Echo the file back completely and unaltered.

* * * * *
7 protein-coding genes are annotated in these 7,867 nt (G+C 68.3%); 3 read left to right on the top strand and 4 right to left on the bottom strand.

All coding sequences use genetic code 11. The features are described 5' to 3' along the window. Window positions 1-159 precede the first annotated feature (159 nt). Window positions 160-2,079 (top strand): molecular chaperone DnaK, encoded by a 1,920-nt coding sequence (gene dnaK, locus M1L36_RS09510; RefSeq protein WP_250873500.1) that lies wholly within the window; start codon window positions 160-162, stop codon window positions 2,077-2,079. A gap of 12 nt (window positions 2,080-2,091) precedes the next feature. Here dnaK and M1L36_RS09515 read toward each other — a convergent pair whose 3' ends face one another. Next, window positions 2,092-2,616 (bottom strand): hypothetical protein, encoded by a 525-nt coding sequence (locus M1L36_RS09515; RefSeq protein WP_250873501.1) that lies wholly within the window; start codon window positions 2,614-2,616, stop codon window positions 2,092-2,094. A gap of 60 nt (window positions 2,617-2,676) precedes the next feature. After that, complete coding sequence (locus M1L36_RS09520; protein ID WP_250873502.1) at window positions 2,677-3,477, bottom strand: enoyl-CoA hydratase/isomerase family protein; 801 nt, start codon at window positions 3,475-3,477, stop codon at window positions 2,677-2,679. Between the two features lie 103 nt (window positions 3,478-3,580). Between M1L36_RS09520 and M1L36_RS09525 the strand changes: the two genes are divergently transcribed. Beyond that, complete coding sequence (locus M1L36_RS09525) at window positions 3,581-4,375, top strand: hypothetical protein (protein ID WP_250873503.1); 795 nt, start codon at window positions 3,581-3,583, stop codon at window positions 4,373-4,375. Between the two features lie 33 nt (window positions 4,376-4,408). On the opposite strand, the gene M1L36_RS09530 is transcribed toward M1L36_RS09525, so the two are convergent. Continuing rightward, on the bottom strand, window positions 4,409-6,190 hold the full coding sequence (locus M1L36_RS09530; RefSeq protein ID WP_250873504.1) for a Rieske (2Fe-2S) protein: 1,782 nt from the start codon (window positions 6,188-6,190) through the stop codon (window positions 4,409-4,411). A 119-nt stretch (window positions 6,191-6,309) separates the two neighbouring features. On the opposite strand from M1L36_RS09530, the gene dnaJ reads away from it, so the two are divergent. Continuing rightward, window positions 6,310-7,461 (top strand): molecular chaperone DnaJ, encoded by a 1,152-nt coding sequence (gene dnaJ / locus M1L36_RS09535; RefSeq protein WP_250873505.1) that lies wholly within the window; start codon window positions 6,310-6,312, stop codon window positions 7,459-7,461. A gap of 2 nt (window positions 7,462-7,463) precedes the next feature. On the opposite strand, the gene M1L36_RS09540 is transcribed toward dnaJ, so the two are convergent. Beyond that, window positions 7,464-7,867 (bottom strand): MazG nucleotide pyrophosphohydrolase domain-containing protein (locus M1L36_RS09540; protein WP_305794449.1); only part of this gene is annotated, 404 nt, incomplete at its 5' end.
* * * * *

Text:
7 protein-coding genes are annotated in these 7,867 nt (G+C 68.3%); 3 read left to right on the top strand and 4 right to left on the bottom strand.

All coding sequences use genetic code 11. The features are described 5' to 3' along the window. Window positions 1-159 precede the first annotated feature (159 nt). Window positions 160-2,079 (top strand): molecular chaperone DnaK, encoded by a 1,920-nt coding sequence (gene dnaK, locus M1L36_RS09510; RefSeq protein WP_250873500.1) that lies wholly within the window; start codon window positions 160-162, stop codon window positions 2,077-2,079. A gap of 12 nt (window positions 2,080-2,091) precedes the next feature. Here dnaK and M1L36_RS09515 read toward each other — a convergent pair whose 3' ends face one another. Next, window positions 2,092-2,616 (bottom strand): hypothetical protein, encoded by a 525-nt coding sequence (locus M1L36_RS09515; RefSeq protein WP_250873501.1) that lies wholly within the window; start codon window positions 2,614-2,616, stop codon window positions 2,092-2,094. A gap of 60 nt (window positions 2,617-2,676) precedes the next feature. After that, complete coding sequence (locus M1L36_RS09520; protein ID WP_250873502.1) at window positions 2,677-3,477, bottom strand: enoyl-CoA hydratase/isomerase family protein; 801 nt, start codon at window positions 3,475-3,477, stop codon at window positions 2,677-2,679. Between the two features lie 103 nt (window positions 3,478-3,580). Between M1L36_RS09520 and M1L36_RS09525 the strand changes: the two genes are divergently transcribed. Beyond that, complete coding sequence (locus M1L36_RS09525) at window positions 3,581-4,375, top strand: hypothetical protein (protein ID WP_250873503.1); 795 nt, start codon at window positions 3,581-3,583, stop codon at window positions 4,373-4,375. Between the two features lie 33 nt (window positions 4,376-4,408). On the opposite strand, the gene M1L36_RS09530 is transcribed toward M1L36_RS09525, so the two are convergent. Continuing rightward, on the bottom strand, window positions 4,409-6,190 hold the full coding sequence (locus M1L36_RS09530; RefSeq protein ID WP_250873504.1) for a Rieske (2Fe-2S) protein: 1,782 nt from the start codon (window positions 6,188-6,190) through the stop codon (window positions 4,409-4,411). A 119-nt stretch (window positions 6,191-6,309) separates the two neighbouring features. On the opposite strand from M1L36_RS09530, the gene dnaJ reads away from it, so the two are divergent. Continuing rightward, window positions 6,310-7,461 (top strand): molecular chaperone DnaJ, encoded by a 1,152-nt coding sequence (gene dnaJ / locus M1L36_RS09535; RefSeq protein WP_250873505.1) that lies wholly within the window; start codon window positions 6,310-6,312, stop codon window positions 7,459-7,461. A gap of 2 nt (window positions 7,462-7,463) precedes the next feature. On the opposite strand, the gene M1L36_RS09540 is transcribed toward dnaJ, so the two are convergent. Beyond that, window positions 7,464-7,867 (bottom strand): MazG nucleotide pyrophosphohydrolase domain-containing protein (locus M1L36_RS09540; protein WP_305794449.1); only part of this gene is annotated, 404 nt, incomplete at its 5' end.